When deploying encrypted swap to a large number of machines with memory pressure, we noticed periodic hangs where the machine would kill off process after process due to being unable to allocate memory for the process.
It looks like one source of this problem might be the circular dependency inherent in allocating memory in the swap path. When we get low on memory, the VM system tries to free some by swapping pages. However, if we are so low on free pages that GELI allocations block, then the swapout operation cannot complete. This keeps the VM system from being able to free enough memory so the allocation can complete.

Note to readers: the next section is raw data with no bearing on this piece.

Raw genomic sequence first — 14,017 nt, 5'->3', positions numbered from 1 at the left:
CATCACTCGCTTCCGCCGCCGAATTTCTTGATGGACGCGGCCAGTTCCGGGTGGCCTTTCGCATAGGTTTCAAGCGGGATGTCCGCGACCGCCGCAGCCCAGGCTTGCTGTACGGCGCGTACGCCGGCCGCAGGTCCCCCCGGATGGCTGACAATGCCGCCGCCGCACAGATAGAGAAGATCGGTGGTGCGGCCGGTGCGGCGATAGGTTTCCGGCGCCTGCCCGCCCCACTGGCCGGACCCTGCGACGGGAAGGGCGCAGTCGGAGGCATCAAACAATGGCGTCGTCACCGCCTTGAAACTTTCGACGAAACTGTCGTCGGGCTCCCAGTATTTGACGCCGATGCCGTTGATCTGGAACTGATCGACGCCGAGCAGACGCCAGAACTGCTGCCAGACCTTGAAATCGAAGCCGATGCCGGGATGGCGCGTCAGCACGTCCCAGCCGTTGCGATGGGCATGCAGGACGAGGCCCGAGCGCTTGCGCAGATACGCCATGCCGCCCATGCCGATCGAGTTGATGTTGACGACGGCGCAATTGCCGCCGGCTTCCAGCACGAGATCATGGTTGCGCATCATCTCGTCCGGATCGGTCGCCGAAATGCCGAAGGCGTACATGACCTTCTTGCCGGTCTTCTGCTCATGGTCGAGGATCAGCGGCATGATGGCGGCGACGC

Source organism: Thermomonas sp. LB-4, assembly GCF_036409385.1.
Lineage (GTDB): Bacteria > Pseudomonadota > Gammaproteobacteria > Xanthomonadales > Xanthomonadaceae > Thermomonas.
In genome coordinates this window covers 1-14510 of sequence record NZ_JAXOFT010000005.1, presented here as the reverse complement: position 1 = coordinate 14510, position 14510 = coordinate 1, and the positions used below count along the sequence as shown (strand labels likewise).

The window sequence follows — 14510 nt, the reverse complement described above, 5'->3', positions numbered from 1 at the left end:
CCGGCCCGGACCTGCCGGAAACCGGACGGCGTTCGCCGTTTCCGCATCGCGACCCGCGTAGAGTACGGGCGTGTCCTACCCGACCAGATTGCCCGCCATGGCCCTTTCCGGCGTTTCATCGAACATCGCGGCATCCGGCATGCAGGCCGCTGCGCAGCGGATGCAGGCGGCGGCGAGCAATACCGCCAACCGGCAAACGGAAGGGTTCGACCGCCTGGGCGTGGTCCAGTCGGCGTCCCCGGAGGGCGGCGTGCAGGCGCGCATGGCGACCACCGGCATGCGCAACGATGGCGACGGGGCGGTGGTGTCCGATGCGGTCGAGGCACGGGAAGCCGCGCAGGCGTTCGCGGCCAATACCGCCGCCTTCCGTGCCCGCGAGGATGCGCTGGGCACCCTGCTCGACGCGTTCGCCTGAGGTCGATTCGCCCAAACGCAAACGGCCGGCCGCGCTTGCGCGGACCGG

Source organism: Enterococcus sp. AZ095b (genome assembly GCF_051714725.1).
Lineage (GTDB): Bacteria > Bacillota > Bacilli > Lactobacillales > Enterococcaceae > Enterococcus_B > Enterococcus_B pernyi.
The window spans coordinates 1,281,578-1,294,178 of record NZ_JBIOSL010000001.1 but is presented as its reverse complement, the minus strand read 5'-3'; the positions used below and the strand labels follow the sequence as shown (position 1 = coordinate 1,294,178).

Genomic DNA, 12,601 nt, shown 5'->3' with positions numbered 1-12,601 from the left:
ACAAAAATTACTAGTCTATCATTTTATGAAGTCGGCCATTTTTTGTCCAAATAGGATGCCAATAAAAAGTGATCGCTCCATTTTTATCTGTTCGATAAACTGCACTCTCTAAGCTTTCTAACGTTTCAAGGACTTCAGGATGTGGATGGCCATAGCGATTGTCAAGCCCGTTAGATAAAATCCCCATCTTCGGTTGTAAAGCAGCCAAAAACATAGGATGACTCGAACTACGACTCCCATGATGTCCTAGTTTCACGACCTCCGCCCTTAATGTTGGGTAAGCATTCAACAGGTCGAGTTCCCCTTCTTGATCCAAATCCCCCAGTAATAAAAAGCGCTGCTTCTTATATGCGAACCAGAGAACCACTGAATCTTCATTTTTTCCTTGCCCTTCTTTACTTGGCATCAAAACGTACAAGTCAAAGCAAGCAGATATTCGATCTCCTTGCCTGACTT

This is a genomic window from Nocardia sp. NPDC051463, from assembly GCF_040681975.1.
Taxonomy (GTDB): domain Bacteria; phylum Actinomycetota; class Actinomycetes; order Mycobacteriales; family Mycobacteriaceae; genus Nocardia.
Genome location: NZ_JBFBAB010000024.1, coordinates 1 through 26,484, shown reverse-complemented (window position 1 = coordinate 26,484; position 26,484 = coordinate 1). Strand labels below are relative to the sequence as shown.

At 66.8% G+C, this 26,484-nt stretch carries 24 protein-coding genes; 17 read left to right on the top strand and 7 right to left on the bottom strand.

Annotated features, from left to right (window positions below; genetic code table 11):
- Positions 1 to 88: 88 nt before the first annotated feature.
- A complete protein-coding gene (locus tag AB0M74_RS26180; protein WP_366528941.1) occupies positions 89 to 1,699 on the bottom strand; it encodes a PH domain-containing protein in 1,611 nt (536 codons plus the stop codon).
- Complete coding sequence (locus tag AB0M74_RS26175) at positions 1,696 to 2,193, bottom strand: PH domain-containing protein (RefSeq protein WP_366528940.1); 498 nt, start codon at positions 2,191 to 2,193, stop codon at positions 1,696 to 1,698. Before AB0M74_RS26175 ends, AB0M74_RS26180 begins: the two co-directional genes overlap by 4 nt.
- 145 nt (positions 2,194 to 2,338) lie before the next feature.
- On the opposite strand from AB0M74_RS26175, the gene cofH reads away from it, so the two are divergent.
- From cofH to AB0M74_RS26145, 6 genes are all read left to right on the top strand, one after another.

To alleviate this, keep a UMA pool at the GELI layer which is used for data buffer allocation in the fast path, and reserve some of that memory for swap operations. Signal to the GELI layer that a BIO is part of a swap operation. If so, use the reserved memory. If the allocation still fails, return ENOMEM instead of blocking.
For non-swap allocations, change the default to using M_NOWAIT. In general, this *should* be better, since it gives upper layers a signal of the memory pressure and a chance to manage their failure strategy appropriately. However, a user can set the kern.geom.eli.blocking_malloc sysctl/tunable to restore the previous M_WAIT strategy.